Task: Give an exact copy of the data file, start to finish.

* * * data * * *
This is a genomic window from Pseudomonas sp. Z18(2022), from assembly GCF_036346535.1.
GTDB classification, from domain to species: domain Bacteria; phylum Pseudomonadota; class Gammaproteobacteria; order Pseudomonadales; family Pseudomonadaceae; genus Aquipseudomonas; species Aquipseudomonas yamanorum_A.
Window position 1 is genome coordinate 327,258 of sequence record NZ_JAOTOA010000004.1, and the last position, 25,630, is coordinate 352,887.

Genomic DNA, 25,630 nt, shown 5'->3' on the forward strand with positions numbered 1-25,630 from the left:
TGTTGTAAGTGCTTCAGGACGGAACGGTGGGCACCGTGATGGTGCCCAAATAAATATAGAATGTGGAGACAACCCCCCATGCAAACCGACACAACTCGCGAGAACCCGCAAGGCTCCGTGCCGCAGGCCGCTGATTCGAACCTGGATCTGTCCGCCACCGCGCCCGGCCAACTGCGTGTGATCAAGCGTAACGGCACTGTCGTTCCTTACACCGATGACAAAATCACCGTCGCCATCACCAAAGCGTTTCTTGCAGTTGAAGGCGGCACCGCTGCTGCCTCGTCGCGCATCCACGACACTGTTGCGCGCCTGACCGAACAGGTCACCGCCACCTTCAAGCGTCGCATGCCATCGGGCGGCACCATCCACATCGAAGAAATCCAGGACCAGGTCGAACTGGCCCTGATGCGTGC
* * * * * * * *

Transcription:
This is a genomic window from Pseudomonas sp. Z18(2022), from assembly GCF_036346535.1.
GTDB classification, from domain to species: domain Bacteria; phylum Pseudomonadota; class Gammaproteobacteria; order Pseudomonadales; family Pseudomonadaceae; genus Aquipseudomonas; species Aquipseudomonas yamanorum_A.
Window position 1 is genome coordinate 327,258 of sequence record NZ_JAOTOA010000004.1, and the last position, 25,630, is coordinate 352,887.

Genomic DNA, 25,630 nt, shown 5'->3' on the forward strand with positions numbered 1-25,630 from the left:
TGTTGTAAGTGCTTCAGGACGGAACGGTGGGCACCGTGATGGTGCCCAAATAAATATAGAATGTGGAGACAACCCCCCATGCAAACCGACACAACTCGCGAGAACCCGCAAGGCTCCGTGCCGCAGGCCGCTGATTCGAACCTGGATCTGTCCGCCACCGCGCCCGGCCAACTGCGTGTGATCAAGCGTAACGGCACTGTCGTTCCTTACACCGATGACAAAATCACCGTCGCCATCACCAAAGCGTTTCTTGCAGTTGAAGGCGGCACCGCTGCTGCCTCGTCGCGCATCCACGACACTGTTGCGCGCCTGACCGAACAGGTCACCGCCACCTTCAAGCGTCGCATGCCATCGGGCGGCACCATCCACATCGAAGAAATCCAGGACCAGGTCGAACTGGCCCTGATGCGTGC